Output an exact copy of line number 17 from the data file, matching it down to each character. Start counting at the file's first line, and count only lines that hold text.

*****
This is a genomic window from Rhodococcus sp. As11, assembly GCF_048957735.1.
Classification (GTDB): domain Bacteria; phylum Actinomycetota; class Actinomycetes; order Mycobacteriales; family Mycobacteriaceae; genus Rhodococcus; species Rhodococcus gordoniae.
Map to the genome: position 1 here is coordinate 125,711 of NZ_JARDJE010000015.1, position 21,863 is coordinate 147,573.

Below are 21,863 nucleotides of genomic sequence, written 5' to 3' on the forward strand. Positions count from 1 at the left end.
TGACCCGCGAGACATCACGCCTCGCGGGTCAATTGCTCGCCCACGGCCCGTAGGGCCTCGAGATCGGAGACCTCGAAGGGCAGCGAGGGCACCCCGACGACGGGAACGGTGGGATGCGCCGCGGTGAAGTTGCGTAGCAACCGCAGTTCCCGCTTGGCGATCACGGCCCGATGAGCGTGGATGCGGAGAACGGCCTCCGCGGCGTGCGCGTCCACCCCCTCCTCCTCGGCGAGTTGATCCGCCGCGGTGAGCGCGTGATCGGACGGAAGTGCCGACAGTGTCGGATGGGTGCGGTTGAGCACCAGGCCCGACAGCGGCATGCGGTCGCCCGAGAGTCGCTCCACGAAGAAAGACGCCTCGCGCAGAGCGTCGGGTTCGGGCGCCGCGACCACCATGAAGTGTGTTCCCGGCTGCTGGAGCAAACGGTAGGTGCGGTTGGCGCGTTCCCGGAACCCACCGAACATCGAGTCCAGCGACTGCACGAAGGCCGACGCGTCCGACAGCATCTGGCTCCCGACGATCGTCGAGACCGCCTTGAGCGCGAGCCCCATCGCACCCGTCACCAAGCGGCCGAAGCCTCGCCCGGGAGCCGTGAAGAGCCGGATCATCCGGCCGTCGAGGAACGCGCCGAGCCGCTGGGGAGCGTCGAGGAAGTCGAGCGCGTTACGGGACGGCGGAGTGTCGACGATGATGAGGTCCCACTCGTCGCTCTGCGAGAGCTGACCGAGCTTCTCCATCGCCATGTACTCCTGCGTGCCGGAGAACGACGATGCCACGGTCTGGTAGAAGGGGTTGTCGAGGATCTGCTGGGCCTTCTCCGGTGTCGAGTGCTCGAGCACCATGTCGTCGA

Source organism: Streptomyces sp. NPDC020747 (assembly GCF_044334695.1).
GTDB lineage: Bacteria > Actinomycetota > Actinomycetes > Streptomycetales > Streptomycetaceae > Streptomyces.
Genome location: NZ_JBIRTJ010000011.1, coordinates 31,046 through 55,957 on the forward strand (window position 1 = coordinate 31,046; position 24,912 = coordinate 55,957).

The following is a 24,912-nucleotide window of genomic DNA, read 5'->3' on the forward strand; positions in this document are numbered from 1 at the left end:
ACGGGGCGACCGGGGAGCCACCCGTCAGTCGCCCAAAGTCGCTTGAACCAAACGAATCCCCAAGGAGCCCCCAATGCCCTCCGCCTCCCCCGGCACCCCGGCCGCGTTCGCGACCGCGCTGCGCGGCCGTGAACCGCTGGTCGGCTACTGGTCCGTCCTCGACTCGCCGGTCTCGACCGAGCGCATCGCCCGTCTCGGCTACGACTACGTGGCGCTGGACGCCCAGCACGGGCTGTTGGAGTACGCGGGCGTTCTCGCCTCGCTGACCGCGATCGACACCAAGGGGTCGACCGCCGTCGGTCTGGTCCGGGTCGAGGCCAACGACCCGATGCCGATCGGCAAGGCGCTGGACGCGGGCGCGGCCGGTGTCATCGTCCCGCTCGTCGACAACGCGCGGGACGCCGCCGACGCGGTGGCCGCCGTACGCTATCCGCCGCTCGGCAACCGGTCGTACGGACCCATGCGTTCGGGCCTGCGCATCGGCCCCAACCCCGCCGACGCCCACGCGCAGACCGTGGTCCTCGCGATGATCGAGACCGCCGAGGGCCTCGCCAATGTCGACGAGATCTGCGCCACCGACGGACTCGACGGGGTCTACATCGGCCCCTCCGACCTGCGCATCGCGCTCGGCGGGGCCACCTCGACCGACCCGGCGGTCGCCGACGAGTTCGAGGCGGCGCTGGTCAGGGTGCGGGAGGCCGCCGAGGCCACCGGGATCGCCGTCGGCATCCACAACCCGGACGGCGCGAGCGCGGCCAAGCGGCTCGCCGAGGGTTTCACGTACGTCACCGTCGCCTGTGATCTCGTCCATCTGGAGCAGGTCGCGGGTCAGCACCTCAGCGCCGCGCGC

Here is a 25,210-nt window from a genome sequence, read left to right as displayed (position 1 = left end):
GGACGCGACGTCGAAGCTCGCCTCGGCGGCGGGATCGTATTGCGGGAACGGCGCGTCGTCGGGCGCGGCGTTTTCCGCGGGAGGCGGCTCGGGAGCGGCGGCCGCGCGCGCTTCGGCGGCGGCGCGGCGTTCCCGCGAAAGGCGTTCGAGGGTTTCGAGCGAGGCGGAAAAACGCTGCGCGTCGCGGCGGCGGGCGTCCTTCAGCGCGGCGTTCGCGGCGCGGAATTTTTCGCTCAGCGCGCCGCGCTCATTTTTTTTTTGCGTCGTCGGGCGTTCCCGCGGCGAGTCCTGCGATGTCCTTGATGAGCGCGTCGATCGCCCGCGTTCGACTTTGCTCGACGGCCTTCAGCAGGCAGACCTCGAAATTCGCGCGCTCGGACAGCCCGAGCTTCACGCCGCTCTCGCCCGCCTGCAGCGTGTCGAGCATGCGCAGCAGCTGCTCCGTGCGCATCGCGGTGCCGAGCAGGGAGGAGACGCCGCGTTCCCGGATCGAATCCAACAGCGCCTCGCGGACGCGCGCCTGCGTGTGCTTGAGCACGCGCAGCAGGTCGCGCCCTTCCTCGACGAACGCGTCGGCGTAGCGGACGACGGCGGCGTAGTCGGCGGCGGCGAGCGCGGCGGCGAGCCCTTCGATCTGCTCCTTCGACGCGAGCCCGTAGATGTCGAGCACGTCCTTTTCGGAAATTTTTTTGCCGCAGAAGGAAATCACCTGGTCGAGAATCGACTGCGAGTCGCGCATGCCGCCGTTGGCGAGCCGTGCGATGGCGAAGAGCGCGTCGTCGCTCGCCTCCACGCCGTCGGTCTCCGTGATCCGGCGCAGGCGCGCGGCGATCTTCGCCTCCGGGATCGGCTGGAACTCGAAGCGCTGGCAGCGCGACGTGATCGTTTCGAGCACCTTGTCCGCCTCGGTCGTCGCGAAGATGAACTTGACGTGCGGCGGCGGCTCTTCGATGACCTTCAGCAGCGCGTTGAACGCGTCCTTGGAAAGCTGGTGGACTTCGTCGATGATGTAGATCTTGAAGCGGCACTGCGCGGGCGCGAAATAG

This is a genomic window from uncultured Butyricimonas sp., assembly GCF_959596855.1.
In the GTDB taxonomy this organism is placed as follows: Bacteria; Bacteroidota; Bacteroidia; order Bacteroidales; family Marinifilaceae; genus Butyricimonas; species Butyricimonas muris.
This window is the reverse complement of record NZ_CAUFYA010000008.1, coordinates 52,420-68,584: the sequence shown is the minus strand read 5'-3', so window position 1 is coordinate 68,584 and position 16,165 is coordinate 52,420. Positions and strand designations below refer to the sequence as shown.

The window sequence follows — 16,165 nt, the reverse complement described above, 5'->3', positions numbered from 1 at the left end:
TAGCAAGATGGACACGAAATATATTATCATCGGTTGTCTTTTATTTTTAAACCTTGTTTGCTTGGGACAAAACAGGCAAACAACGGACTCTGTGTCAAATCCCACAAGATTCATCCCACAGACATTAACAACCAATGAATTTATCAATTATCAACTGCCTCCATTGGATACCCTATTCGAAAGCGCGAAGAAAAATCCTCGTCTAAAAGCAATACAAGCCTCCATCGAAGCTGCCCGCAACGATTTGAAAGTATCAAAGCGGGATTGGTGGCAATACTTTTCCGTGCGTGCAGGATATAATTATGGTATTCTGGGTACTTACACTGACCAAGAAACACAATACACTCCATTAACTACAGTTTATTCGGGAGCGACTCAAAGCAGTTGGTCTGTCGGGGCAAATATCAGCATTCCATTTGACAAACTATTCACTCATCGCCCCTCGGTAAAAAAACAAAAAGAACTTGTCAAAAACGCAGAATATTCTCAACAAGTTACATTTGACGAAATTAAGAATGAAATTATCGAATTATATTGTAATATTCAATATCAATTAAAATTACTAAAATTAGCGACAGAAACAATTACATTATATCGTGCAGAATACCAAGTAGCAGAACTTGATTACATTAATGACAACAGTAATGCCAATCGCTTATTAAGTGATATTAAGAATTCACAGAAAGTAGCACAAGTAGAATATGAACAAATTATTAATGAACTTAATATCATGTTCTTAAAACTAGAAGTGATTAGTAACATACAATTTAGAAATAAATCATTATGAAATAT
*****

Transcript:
TAGCAAGATGGACACGAAATATATTATCATCGGTTGTCTTTTATTTTTAAACCTTGTTTGCTTGGGACAAAACAGGCAAACAACGGACTCTGTGTCAAATCCCACAAGATTCATCCCACAGACATTAACAACCAATGAATTTATCAATTATCAACTGCCTCCATTGGATACCCTATTCGAAAGCGCGAAGAAAAATCCTCGTCTAAAAGCAATACAAGCCTCCATCGAAGCTGCCCGCAACGATTTGAAAGTATCAAAGCGGGATTGGTGGCAATACTTTTCCGTGCGTGCAGGATATAATTATGGTATTCTGGGTACTTACACTGACCAAGAAACACAATACACTCCATTAACTACAGTTTATTCGGGAGCGACTCAAAGCAGTTGGTCTGTCGGGGCAAATATCAGCATTCCATTTGACAAACTATTCACTCATCGCCCCTCGGTAAAAAAACAAAAAGAACTTGTCAAAAACGCAGAATATTCTCAACAAGTTACATTTGACGAAATTAAGAATGAAATTATCGAATTATATTGTAATATTCAATATCAATTAAAATTACTAAAATTAGCGACAGAAACAATTACATTATATCGTGCAGAATACCAAGTAGCAGAACTTGATTACATTAATGACAACAGTAATGCCAATCGCTTATTAAGTGATATTAAGAATTCACAGAAAGTAGCACAAGTAGAATATGAACAAATTATTAATGAACTTAATATCATGTTCTTAAAACTAGAAGTGATTAGTAACATACAATTTAGAAATAAATCATTATGAAATAT